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CORN

May 23, 2006

Revised and updated May 24, 2006

 

CORN

 

Replant Decisions

 

For various reasons, some corn fields do not have the stand intended at planting time. 

 

The following table can help in making replant decisions:

Influence of planting date and plant population on corn grain yields (percent)

Stand X 1,000

April 20 - May 5

May 13 - May 19

May 26 - June 1

June 10 - June 16

June 24 - June 28

28 – 32

100

99

90

68

52

24

94

93

85

64

49

20

81

80

73

55

42

16

74

73

67

50

38

12

68

67

61

46

35


Numerous gaps of up to 4-6 feet can reduce yields by an additional 5-6%.

Assuming a cost of $10 per acre to destroy the existing stand, $10 per acre to replant, and $30 per acre for seed, the cost of a re-plant is about $50 per acre.  At $2 per bushel, that is 25 bushels of corn.  If the average yield is 180 bushels, then 25 bushels equals 14% of the yield.  Using the above chart, a re-plant in the May 26 – June 1 range has a yield of 90% of an earlier planting, so there is 10% yield loss due to lateness of planting.  Adding the loss from late planting to the loss due to the cost of replanting (10% + 14%), the total loss is 24%.  Looking at the above chart, you will note that a uniform stand of 16,000 has a loss of 26%, which is essentially a break-even with performing a replant.  And more recent research is suggesting the penalty for later planting is greater than the above chart suggests.  It is not likely that it will pay to replant stands of 14,000 – 16,000 or more, if the remaining stand is fairly uniform. Remember that the uniformity of the stand needs to be considered in making decisions.


For more information, see Pm-1885 "Corn Planting Guide" http://www.extension.iastate.edu/Publications/PM1885.pdf and NCR 344 "Uneven Emergence in Corn" http://www.extension.iastate.edu/Publications/PM1885.pdf.

 

 

Insects

 

I continue to receive scattered reports of black cutworm feeding at treatable levels and also an occasional report of corn flea beetles being observed.  Continue to monitor corn fields for these and other pests.  Black cutworm and corn flea beetle information can be found at http://www.extension.iastate.edu/Pages/eccrops/insect.html.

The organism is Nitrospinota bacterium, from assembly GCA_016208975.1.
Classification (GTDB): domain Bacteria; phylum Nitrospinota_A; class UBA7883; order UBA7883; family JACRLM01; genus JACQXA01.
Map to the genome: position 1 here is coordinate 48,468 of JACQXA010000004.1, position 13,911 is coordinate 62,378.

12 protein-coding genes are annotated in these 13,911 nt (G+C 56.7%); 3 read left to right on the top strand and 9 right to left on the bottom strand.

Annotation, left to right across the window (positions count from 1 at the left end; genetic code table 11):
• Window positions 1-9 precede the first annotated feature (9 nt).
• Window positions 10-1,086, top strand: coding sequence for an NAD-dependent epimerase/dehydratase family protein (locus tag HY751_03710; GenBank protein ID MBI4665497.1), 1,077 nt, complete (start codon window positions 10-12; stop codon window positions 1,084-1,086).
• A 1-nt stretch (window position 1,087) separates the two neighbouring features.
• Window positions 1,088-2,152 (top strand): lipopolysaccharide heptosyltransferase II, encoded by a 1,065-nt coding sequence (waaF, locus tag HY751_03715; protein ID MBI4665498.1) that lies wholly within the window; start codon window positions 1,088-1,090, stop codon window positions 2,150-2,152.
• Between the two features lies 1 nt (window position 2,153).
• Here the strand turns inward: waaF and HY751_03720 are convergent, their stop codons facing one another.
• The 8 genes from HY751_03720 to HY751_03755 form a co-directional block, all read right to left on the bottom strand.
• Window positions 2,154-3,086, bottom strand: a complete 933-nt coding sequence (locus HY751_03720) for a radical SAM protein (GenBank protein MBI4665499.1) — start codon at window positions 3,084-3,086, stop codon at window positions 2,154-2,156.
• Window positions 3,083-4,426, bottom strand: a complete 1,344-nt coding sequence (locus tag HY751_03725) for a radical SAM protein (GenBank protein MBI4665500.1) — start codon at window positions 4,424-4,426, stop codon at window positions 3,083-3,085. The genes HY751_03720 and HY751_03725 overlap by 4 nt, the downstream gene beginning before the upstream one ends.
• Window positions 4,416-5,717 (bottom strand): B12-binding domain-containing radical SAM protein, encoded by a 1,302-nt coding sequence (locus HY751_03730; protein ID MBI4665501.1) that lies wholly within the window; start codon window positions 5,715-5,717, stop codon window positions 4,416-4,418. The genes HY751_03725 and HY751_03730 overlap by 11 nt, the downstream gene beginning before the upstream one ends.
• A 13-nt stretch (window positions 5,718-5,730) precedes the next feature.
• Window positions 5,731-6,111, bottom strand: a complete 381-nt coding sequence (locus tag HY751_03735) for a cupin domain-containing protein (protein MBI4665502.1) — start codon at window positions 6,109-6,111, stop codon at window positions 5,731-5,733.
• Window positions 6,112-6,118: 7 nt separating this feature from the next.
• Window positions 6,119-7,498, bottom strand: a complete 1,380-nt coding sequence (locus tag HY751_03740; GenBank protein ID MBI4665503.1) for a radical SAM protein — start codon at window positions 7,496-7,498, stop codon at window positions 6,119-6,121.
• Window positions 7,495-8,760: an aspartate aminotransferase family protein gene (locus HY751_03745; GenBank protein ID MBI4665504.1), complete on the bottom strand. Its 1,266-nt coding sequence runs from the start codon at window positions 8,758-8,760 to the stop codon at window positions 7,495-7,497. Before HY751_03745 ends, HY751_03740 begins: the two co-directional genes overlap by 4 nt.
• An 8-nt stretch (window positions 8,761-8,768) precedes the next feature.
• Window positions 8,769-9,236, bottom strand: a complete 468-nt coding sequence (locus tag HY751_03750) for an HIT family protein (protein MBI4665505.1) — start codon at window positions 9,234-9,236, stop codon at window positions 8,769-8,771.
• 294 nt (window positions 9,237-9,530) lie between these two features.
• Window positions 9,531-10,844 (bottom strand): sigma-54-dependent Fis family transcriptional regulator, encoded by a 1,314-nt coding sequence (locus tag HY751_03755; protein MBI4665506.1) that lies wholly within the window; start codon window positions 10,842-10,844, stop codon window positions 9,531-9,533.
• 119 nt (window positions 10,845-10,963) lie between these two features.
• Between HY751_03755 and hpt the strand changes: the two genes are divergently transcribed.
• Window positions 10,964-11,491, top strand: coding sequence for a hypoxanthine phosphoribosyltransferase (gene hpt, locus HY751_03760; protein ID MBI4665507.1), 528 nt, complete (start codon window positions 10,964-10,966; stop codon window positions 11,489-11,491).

Along Highway 34 (BurlingtonMount Pleasant area) stalk borers are starting to move from grassy areas to adjacent corn plants.  Over the next few days, stalk borers farther north will begin their journey from grass to corn.  If you observe many dead grass heads, you may want to consider a management strategy.  See http://www.extension.iastate.edu/Pages/eccrops/insect.html for details.

 

 

SOYBEAN

 

Emergence Issues - Crusting

 

Crusting is causing some soybean emergence problems.  To rotary hoe or not to rotary hoe – that is the question.  Rotary hoeing may aid emergence, but it can also cause much damage.  The best way to decide about rotary hoeing is to run the implement for a few yards through the field and then go back and see how much damage is being done to the crop that is trying to emerge.  If little damage is being done to the crop, continue to rotary hoe.  If damage is severe, leave the field and see if the plants can make it on their own.

 

Hopefully the predicted rains will alleviate the crusting problems.

 

 

Emergence Issues – Slow Emergence

 

Many are concerned with the slowness of soybeans to emerge after planting.  The cold weather of last week is most likely the primary reason.  If the seeds / seedlings look basically healthy, most likely everything will be alright, but it would be best to continue to monitor as slow emergence gives more time for insects and diseases to attack.

 

 

Replant Decisions

 

 The following table can help in making replant decisions:

 

Plants/A

Yield (bu)

150,000

45.1

125,000

44.8

100,000

45.1

  75,000

44.2

  50,000

41.6

  75,000 with 1 foot gaps

43.6

  75,000 with 2 foot gaps

41.5

 

 

Note that a uniform stand of 50,000 and a stand of 75,000 with 2 foot gaps produced only 3.5 bushels less than the top yield.

 

The above chart and additional information on soybean replanting decisions can be found in PM – 1851”Soybean Replant Decisions” http://www.extension.iastate.edu/Publications/PM1851.pdf.

 

 

Bean Leaf Beetles

 

Bean Leaf Beetles can easily be found in most soybean fields.  While I have yet to be in a field that needed to be sprayed, fields should continue to be monitored.  Threshold information can be found at on pages 120 – 122 of the May 15, 2006 ICM Newsletter http://www.ipm.iastate.edu/ipm/icm/2006/5-15/blb.html.

 

If you have any questions, please feel free to contact the Iowa State University Extension Office.
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Last Update: May 23, 2006
Contact: Virgil Schmitt vschmitt@iastate.edu


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